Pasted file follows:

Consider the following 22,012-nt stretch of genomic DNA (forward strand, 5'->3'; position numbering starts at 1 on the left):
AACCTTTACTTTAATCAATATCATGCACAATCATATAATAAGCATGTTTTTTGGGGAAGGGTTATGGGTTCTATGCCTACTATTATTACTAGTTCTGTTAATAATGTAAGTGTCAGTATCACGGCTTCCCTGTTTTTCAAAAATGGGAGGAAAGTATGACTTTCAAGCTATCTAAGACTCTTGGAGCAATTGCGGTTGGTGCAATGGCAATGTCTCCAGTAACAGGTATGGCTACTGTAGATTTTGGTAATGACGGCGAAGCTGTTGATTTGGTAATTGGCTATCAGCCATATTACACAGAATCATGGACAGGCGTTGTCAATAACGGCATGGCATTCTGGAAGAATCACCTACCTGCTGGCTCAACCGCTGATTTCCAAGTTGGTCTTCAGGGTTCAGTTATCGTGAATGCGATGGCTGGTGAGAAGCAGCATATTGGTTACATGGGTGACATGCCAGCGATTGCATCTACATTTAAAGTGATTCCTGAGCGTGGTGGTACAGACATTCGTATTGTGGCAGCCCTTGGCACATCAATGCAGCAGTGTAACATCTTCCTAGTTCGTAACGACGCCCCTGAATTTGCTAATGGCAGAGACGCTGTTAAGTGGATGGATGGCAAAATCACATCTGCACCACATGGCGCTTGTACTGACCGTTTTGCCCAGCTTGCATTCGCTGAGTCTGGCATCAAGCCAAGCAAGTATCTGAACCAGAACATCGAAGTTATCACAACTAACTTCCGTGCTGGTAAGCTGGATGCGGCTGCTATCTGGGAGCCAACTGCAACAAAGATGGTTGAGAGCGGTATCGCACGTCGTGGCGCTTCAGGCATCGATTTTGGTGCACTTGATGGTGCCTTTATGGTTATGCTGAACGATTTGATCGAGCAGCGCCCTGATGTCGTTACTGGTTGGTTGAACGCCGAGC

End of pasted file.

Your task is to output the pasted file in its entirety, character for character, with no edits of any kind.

Consider the following 22,012-nt stretch of genomic DNA (forward strand, 5'->3'; position numbering starts at 1 on the left):
AACCTTTACTTTAATCAATATCATGCACAATCATATAATAAGCATGTTTTTTGGGGAAGGGTTATGGGTTCTATGCCTACTATTATTACTAGTTCTGTTAATAATGTAAGTGTCAGTATCACGGCTTCCCTGTTTTTCAAAAATGGGAGGAAAGTATGACTTTCAAGCTATCTAAGACTCTTGGAGCAATTGCGGTTGGTGCAATGGCAATGTCTCCAGTAACAGGTATGGCTACTGTAGATTTTGGTAATGACGGCGAAGCTGTTGATTTGGTAATTGGCTATCAGCCATATTACACAGAATCATGGACAGGCGTTGTCAATAACGGCATGGCATTCTGGAAGAATCACCTACCTGCTGGCTCAACCGCTGATTTCCAAGTTGGTCTTCAGGGTTCAGTTATCGTGAATGCGATGGCTGGTGAGAAGCAGCATATTGGTTACATGGGTGACATGCCAGCGATTGCATCTACATTTAAAGTGATTCCTGAGCGTGGTGGTACAGACATTCGTATTGTGGCAGCCCTTGGCACATCAATGCAGCAGTGTAACATCTTCCTAGTTCGTAACGACGCCCCTGAATTTGCTAATGGCAGAGACGCTGTTAAGTGGATGGATGGCAAAATCACATCTGCACCACATGGCGCTTGTACTGACCGTTTTGCCCAGCTTGCATTCGCTGAGTCTGGCATCAAGCCAAGCAAGTATCTGAACCAGAACATCGAAGTTATCACAACTAACTTCCGTGCTGGTAAGCTGGATGCGGCTGCTATCTGGGAGCCAACTGCAACAAAGATGGTTGAGAGCGGTATCGCACGTCGTGGCGCTTCAGGCATCGATTTTGGTGCACTTGATGGTGCCTTTATGGTTATGCTGAACGATTTGATCGAGCAGCGCCCTGATGTCGTTACTGGTTGGTTGAACGCCGAGC